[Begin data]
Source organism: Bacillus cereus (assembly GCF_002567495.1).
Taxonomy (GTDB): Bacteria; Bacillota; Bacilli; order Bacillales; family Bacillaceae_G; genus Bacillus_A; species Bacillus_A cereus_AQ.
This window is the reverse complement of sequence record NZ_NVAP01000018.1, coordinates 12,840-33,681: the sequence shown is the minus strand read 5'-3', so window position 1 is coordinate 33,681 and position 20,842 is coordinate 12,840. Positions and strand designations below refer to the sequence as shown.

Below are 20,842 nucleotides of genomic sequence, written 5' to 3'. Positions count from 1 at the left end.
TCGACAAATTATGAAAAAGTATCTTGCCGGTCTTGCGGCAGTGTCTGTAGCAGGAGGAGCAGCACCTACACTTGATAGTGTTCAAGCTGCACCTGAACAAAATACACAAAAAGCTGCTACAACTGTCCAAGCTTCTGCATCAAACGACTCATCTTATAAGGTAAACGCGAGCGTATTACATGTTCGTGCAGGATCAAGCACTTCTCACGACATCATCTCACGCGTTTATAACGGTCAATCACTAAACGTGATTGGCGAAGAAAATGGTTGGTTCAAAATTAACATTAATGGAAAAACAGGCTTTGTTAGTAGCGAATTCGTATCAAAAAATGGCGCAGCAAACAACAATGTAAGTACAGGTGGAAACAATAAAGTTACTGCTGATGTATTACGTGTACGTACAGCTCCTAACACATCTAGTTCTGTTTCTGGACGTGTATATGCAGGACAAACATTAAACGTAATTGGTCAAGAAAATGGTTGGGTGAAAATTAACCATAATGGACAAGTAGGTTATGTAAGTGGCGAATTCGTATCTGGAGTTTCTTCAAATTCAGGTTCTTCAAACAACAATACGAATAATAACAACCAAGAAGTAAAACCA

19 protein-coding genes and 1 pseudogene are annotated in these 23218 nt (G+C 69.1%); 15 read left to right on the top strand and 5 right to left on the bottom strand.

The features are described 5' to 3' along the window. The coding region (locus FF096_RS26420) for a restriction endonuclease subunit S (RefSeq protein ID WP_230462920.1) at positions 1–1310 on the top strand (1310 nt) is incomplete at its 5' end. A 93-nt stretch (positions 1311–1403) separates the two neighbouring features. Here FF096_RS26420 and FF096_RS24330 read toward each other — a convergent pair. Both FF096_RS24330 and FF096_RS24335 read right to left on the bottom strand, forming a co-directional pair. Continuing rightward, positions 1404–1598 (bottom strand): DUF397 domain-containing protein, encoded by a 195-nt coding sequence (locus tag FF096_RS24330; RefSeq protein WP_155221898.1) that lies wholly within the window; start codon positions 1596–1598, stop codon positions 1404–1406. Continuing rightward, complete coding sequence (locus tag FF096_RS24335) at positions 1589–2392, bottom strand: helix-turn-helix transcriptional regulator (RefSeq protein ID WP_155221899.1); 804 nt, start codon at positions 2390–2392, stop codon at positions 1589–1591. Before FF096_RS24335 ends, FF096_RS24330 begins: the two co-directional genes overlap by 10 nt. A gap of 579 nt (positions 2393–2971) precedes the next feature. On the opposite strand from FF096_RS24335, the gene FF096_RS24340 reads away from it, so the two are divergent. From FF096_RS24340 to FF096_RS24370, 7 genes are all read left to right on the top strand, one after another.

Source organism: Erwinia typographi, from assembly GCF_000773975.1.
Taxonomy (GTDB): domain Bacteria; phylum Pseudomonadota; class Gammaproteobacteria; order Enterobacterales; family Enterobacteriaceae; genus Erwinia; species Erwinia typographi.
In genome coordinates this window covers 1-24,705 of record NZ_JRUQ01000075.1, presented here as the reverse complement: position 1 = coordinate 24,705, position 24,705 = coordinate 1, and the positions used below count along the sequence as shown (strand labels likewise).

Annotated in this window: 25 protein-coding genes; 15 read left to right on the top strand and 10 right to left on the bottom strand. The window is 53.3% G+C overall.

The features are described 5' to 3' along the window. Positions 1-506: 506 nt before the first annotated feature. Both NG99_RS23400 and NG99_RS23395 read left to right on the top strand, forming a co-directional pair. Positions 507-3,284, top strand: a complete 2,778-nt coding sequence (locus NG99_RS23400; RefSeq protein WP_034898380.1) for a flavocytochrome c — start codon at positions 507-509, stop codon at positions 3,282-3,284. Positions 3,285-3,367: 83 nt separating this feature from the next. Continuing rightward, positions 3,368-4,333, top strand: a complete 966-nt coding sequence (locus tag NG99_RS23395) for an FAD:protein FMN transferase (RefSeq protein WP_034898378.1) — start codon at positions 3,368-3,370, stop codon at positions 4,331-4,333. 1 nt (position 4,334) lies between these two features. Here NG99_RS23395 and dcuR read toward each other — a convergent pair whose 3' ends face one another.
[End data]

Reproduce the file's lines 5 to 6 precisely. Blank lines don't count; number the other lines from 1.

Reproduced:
TCGACAAATTATGAAAAAGTATCTTGCCGGTCTTGCGGCAGTGTCTGTAGCAGGAGGAGCAGCACCTACACTTGATAGTGTTCAAGCTGCACCTGAACAAAATACACAAAAAGCTGCTACAACTGTCCAAGCTTCTGCATCAAACGACTCATCTTATAAGGTAAACGCGAGCGTATTACATGTTCGTGCAGGATCAAGCACTTCTCACGACATCATCTCACGCGTTTATAACGGTCAATCACTAAACGTGATTGGCGAAGAAAATGGTTGGTTCAAAATTAACATTAATGGAAAAACAGGCTTTGTTAGTAGCGAATTCGTATCAAAAAATGGCGCAGCAAACAACAATGTAAGTACAGGTGGAAACAATAAAGTTACTGCTGATGTATTACGTGTACGTACAGCTCCTAACACATCTAGTTCTGTTTCTGGACGTGTATATGCAGGACAAACATTAAACGTAATTGGTCAAGAAAATGGTTGGGTGAAAATTAACCATAATGGACAAGTAGGTTATGTAAGTGGCGAATTCGTATCTGGAGTTTCTTCAAATTCAGGTTCTTCAAACAACAATACGAATAATAACAACCAAGAAGTAAAACCA

19 protein-coding genes and 1 pseudogene are annotated in these 23218 nt (G+C 69.1%); 15 read left to right on the top strand and 5 right to left on the bottom strand.